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My life in food: Romesh Ranganathan on Ethiopian cuisine, bizarre food experiences and his mum’s top-secret spice blend

The comedian talks all things culinary, from falling in love with coconut sambal in Sri Lanka to why he’ll never take photographs of his dinner.

By Farida Zeynalova
Published 14 Oct 2020, 08:00 BST, Updated 21 Jul 2021, 16:01 BST
Romesh’s new book, As Good As It Gets: Life Lessons from a Reluctant Adult, is out ...

Romesh’s new book, As Good As It Gets: Life Lessons from a Reluctant Adult, is out on 15 October. 

Photograph by Rich Hardcastle

My mum’s a great cook. I grew up eating bucketloads of South Indian and Sri Lankan food. My main memory is mutton curry with white rice, dhal and maybe some cabbage or spinach. I’m vegan now, but back then I ate a lot of meat and that dish was the thing we’d always get excited about. In Sri Lankan food, you also have ‘short eats’ (small snacks) — vade and stuff like that. Dosa, too. She used to make all that.

I recently learnt to cook Sri Lankan food. My mum gave me — for the first time ever — the full recipe for her vegetable curry. We went over for lunch and my mum and I made all the Sri Lankan stuff ourselves. She was over the moon. She’d been waiting years for me and my brother to learn how to do it. She has a secret mix of spices that she’s given to me in a jar, and I’m not allowed to tell anyone. It’s like Colonel Sanders. When she gives the recipe to other people, she deliberately withholds that bit so their curry isn’t exactly like hers. When they tell her it doesn’t taste quite the same, she says [impersonating his mum]: “Oh I don’t know why, I can’t figure it out either!”

The vegan selection in Ethiopia is incredible. They have a fasting period where there’s no meat, dairy or anything like that, so it’s essentially vegan. It means every restaurant has a fasting menu, and the food is amazing. The injera — oh my god. I love it, man. Wherever we went [filming for The Misadventures of Romesh Ranganathan], there was an incredible vegan meal available. I was really surprised.

In Mongolia, my guide Ider ate a sheep’s head. It didn’t make the show, but we went to a restaurant and he ate the whole head, including the eyeballs and everything. We think it’s strange, but if you’re going to kill an animal, it makes more sense to eat every part of it. I understand the ethical logic and traditions behind that. I just had salad that day.

When I was in the Arctic, I learnt that seal is a massive delicacy. My Inuit guide Johnny and I were sitting on the edge of the frozen ocean listening for whales when a seal popped its head out of the water. Within 10 seconds, Johnny had shot and killed it. It’s a proper delicacy, apparently [seals are legally and sustainably hunted by the Inuit people]. What I wasn’t expecting was for him to start cutting it up and eating bits of it raw. He took it back to the nearest town and shared it with everybody. Not for me.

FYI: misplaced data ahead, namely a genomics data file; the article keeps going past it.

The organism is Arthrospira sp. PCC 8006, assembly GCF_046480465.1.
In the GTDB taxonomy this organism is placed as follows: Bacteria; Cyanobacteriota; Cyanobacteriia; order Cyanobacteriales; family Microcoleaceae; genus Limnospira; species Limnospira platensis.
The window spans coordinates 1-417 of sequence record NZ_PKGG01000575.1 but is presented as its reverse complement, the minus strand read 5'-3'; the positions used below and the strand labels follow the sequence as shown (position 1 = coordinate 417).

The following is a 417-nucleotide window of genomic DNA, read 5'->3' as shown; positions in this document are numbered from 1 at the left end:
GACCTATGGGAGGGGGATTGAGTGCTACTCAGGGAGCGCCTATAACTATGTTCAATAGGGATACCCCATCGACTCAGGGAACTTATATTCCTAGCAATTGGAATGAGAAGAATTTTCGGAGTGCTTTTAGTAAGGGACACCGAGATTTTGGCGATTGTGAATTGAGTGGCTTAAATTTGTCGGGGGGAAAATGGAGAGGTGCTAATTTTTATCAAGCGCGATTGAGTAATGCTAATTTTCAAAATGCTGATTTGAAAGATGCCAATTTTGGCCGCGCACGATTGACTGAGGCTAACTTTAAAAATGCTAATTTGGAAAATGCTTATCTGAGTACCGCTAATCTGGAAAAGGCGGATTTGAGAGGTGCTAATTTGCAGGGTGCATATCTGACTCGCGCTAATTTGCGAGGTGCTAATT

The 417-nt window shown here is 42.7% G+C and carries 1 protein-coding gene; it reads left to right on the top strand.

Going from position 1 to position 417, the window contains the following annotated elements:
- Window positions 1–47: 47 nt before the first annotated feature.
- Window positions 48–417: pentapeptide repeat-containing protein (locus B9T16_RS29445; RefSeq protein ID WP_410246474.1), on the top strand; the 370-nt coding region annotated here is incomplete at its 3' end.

In Sri Lanka, I properly fell in love with coconut sambal. I was already in love with it, but being there reminded me how much I like it. It’s a spicy, grated coconut that Sri Lankans have for breakfast. I think sambal is the one thing that I probably shouldn’t learn how to make. You know when you put too much food in a goldfish tank and they just eat until they die? I think that’s what would happen if I had infinite access to coconut sambal.

I’ve become more accepting of things that are unusual to my palate. Different nationalities enjoy different things, don’t they? Sometimes, because something doesn’t taste familiar, we react against it. Travelling around has made me more open-minded to different tastes and flavours — all within a very narrow vegan remit, though.

I find timing meals on tour really challenging. You can fall into bad habits quite easily. I can’t eat too close to stage time because I feel lethargic. If I go on stage at 8pm, I normally eat around 5pm. But the problem with eating that early is that when you come off stage, you’d eat a member of your family. I have to be wary of that.

I wouldn’t say it, but I’d be annoyed if someone took time out of a meal to take a photo. I think it’s symptomatic of not being in the moment. Just enjoy it; you don’t have to capture it. I didn’t take a photo of that injera, and I’ve probably romanticised it, but that’s good. I’d rather have my ever-changing memory of it than an exact documentation. I’ve got nothing against photos in general, but I think stopping during a meal to take a photo is against the spirit of the whole thing.

Romesh’s new book, As Good As It Gets: Life Lessons from a Reluctant Adult, is out now (Penguin, £20).

Published in Issue 10 (winter 2020) of National Geographic Traveller Food

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